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Microbial Risk Assessment Frameworks, Principles, and Approaches. Rebecca Parkin, PhD, MPH Department of Environmental and Occupational Health Center for Risk Science and Public Health, School of Public Health and Health Services The George Washington University Medical Center parkinr@gwu.edu

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Microbial Risk Assessment Frameworks, Principles, and Approaches


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    1. Microbial Risk AssessmentFrameworks, Principles, and Approaches Rebecca Parkin, PhD, MPH Department of Environmental and Occupational Health Center for Risk Science and Public Health, School of Public Health and Health Services The George Washington University Medical Center parkinr@gwu.edu 202-994-5482

    2. Predict population health risks linked to microbial pathogens Food (fresh and processed) Drinking water Recreational water Wastewater, runoff Biosolids, manure Modified organisms (contamination, cleanup) Estimate magnitude of disease burdens Attributable risk Source-specific risk Identify high risk sub-populations Immune compromised Dialysis, cancer patients Infants, children Elderly Guide policy decisions Purposes of MRA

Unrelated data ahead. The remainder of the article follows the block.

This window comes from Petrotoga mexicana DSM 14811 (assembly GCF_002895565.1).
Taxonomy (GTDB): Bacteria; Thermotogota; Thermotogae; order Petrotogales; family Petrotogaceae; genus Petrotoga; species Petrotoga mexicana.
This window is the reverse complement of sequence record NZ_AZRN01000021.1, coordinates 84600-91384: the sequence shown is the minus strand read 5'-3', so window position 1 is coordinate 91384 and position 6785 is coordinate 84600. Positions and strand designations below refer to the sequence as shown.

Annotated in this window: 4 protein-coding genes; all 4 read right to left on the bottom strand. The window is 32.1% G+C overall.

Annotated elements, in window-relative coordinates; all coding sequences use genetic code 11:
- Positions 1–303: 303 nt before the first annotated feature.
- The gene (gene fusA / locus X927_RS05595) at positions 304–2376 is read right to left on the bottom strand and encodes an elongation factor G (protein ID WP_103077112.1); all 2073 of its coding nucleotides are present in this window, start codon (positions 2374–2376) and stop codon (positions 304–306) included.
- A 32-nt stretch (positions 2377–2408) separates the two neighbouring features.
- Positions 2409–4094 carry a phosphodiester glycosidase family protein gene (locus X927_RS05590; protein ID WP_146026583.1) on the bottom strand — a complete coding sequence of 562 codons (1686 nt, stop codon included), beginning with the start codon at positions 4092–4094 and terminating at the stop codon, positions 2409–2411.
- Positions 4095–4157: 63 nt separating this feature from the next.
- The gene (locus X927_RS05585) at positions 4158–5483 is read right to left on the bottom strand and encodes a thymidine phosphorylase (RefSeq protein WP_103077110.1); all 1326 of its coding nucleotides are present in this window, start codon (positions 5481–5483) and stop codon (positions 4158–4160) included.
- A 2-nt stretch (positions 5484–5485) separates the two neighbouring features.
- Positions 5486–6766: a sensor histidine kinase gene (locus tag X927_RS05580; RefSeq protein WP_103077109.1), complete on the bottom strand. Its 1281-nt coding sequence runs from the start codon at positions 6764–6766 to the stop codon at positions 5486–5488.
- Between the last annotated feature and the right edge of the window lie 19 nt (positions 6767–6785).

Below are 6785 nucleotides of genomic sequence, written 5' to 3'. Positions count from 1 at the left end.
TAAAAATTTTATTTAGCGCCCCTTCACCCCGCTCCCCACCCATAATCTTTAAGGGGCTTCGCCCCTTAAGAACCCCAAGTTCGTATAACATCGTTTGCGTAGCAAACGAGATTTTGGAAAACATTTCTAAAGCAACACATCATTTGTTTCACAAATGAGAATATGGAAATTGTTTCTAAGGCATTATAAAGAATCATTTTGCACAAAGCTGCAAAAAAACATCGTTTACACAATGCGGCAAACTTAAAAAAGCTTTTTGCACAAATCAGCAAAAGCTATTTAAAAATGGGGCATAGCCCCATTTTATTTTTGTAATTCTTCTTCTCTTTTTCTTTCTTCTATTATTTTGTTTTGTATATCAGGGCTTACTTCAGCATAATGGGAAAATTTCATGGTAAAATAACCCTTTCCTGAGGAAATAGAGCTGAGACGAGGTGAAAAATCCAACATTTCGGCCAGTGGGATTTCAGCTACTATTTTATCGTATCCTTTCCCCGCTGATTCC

3. Frameworks • Underlying forms • Chemical risk assessment, 1983 (traditional) • Ecological risk assessment, 1990’s (systems) • Microbial Risk AssessmentFrameworks • National Research Council (NRC), 1983 • Modified NRC (used internationally), 1990’s • International Life Sciences Institute (ILSI) & EPA, 2000

    4. ILSI/EPA Framework

    5. Ordered, iterative process Complete source-response pathway assessments Use field & clinical measurements Build modules Flexible structure Accommodate different pathogens, contexts, scenarios, dynamics Assess impacts Assumptions, data limitations Meaningful,useful products Open, transparent processes Guiding Concepts

    6. Problem formulation What is THE problem? How can it be modeled? For what purpose? Comprehensiveness of approach Analytic plan (sources & use of data) Model development Linkages of dynamic ecological & population scale disease models Compatibility of model structure & components with complexity of the problem Evaluation of the model Analysis of uncertainty & variability Explicit identification of assumptions Use of probabilistic methods Key Challenges